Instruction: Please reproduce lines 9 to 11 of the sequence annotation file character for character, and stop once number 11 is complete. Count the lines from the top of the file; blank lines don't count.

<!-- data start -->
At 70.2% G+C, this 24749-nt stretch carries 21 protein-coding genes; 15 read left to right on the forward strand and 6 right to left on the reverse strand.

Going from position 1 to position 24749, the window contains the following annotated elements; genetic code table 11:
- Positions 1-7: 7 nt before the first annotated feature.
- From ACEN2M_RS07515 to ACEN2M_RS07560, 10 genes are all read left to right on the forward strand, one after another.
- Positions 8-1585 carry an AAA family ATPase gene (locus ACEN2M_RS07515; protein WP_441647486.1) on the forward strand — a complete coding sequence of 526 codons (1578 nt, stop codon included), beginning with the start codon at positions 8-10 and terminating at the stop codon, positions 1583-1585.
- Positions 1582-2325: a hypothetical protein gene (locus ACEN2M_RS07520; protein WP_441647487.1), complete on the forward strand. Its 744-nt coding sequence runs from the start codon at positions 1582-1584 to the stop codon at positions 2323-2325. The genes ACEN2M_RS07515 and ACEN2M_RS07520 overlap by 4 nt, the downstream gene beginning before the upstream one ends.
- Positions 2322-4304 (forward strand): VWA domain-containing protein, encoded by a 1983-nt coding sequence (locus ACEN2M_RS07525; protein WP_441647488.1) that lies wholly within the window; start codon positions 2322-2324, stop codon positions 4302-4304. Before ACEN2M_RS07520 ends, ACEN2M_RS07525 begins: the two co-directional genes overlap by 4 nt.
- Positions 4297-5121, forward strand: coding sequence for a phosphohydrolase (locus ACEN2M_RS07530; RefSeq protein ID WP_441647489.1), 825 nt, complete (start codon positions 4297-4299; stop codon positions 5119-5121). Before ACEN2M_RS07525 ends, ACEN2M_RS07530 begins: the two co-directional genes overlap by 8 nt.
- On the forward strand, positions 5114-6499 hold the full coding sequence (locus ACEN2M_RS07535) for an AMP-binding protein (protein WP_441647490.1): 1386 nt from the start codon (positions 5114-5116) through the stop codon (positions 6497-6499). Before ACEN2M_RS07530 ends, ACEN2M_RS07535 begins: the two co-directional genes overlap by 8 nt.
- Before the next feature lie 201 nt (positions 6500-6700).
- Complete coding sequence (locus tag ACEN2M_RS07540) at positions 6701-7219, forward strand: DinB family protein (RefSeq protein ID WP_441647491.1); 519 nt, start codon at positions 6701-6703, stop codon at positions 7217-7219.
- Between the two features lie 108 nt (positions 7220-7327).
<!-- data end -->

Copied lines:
- On the forward strand, positions 5114-6499 hold the full coding sequence (locus ACEN2M_RS07535) for an AMP-binding protein (protein WP_441647490.1): 1386 nt from the start codon (positions 5114-5116) through the stop codon (positions 6497-6499). Before ACEN2M_RS07530 ends, ACEN2M_RS07535 begins: the two co-directional genes overlap by 8 nt.
- Before the next feature lie 201 nt (positions 6500-6700).
- Complete coding sequence (locus tag ACEN2M_RS07540) at positions 6701-7219, forward strand: DinB family protein (RefSeq protein ID WP_441647491.1); 519 nt, start codon at positions 6701-6703, stop codon at positions 7217-7219.